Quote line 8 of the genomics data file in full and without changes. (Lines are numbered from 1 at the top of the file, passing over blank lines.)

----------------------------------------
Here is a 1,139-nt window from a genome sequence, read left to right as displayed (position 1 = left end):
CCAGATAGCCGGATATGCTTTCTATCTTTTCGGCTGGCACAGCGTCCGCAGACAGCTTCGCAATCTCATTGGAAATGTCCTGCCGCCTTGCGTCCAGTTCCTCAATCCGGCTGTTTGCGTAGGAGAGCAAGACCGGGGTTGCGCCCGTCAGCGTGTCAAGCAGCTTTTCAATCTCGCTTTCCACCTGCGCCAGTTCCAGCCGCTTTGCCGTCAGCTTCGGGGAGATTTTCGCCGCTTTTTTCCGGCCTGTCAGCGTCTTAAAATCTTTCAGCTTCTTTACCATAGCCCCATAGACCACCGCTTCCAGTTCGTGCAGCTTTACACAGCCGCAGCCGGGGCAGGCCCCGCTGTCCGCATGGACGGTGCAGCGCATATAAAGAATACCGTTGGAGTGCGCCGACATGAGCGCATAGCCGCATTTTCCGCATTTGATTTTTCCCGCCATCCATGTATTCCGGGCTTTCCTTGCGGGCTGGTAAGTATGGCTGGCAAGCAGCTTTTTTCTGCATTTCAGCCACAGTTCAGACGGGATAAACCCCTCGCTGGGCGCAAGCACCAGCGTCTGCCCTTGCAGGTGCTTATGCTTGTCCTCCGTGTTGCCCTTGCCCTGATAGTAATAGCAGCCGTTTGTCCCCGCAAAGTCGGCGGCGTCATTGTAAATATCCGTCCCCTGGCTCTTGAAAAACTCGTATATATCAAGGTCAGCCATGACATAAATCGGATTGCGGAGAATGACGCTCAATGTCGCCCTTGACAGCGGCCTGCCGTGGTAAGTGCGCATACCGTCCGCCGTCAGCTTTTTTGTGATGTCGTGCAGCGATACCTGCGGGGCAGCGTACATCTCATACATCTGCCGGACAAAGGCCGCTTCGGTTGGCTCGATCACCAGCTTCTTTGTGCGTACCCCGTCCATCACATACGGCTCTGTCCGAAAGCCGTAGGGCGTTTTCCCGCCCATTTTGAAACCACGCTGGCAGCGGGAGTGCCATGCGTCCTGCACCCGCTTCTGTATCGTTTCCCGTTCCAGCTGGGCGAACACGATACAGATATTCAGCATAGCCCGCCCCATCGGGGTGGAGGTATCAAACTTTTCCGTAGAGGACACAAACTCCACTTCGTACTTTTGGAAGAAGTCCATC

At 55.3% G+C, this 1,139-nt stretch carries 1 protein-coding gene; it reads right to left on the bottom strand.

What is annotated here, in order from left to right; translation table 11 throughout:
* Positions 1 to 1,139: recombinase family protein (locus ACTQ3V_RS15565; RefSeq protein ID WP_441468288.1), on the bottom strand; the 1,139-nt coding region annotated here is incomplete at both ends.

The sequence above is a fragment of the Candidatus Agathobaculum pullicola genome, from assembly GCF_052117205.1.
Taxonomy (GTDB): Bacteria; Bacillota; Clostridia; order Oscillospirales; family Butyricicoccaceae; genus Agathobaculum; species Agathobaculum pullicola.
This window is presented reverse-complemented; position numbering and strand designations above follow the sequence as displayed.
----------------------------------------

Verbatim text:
This window is presented reverse-complemented; position numbering and strand designations above follow the sequence as displayed.